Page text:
Climate Action, Human Health and Responsible Investing
This year, we mark Earth Day under a pandemic. To date, casualties of the novel coronavirus include more than 170,000 deaths, ongoing disruptions to healthcare systems and a deep economic downturn. As we face the first global recession in a decade, Earth Day – the theme of which this year is climate action – serves as a reminder for investors to reflect on how their investment activities relate to social and environmental health concerns.
The Quest for Supply Chain Resilience: Where Business Sense and Thriving Rural Communities Meet
In this blog post we highlight the need for living income and living wages to build resilient supply chains and resistance to shocks such as the current COVID-19 pandemic. We explore the important role that investors play and how engagement efforts contribute to progress.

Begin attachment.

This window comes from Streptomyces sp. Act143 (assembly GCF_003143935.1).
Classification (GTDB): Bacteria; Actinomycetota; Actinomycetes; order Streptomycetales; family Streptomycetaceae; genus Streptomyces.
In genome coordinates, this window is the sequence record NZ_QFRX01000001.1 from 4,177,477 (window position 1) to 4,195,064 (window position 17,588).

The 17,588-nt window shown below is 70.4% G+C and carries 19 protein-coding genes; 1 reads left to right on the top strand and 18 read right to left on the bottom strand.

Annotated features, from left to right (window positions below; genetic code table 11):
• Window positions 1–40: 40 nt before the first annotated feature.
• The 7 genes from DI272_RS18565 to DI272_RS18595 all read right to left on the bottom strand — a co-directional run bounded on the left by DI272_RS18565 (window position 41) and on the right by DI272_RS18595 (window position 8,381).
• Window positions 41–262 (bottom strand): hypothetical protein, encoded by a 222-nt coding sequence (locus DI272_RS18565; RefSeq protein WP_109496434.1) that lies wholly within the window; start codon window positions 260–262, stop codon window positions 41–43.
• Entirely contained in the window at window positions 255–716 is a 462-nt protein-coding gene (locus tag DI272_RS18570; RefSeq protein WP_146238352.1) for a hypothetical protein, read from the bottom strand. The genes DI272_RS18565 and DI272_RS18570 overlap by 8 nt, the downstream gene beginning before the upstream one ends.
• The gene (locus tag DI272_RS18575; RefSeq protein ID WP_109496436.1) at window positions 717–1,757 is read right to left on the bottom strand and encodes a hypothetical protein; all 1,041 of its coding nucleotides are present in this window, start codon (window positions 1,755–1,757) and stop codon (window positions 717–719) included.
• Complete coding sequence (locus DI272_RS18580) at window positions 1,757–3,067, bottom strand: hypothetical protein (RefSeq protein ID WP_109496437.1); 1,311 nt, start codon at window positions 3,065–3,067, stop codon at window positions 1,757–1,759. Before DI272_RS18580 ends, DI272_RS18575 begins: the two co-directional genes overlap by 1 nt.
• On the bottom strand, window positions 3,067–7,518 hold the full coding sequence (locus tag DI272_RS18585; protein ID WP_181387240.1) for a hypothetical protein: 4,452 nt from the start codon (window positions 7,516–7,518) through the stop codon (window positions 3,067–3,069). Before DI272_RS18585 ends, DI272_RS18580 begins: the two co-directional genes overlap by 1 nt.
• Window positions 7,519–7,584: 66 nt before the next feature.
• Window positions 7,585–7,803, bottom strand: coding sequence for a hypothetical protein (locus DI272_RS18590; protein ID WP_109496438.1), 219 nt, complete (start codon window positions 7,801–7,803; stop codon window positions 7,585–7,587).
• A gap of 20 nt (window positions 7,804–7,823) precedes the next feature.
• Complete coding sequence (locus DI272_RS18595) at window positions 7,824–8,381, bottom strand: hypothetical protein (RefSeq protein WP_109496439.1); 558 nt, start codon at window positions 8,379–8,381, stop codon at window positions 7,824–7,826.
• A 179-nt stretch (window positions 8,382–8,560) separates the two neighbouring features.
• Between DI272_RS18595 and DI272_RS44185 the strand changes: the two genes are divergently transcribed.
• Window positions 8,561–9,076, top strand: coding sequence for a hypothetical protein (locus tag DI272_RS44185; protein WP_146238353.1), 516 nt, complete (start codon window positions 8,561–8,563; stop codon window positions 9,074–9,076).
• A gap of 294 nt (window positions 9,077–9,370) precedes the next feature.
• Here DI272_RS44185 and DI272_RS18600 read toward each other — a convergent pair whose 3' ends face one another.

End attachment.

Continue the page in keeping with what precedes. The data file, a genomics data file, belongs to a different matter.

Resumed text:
Coronavirus: Human Capital Management During and After the Pandemic
The coronavirus pandemic has been sudden and significant. The transition from business as usual to crisis response has meant that daily routines are no long routine and future planning is in a state of constant revision. We are learning new ways to source essential goods and connect with people. The same applies to companies. While truly exceptional, the pandemic illustrates the importance of proactive business planning and robust risk management systems, with companies’ ability to respond to shocks and adapt to changing circumstances being tested profoundly.
CII Conference Reflections: Emerging Social Issues to Watch for in 2020
Following the Council of Institutional Investors Conference, we highlight two emerging social issues that were top of mind for active investors, Cyberthreats and Human Capital & the Future of Work, and discuss how partnering on engagement can drive long-term value.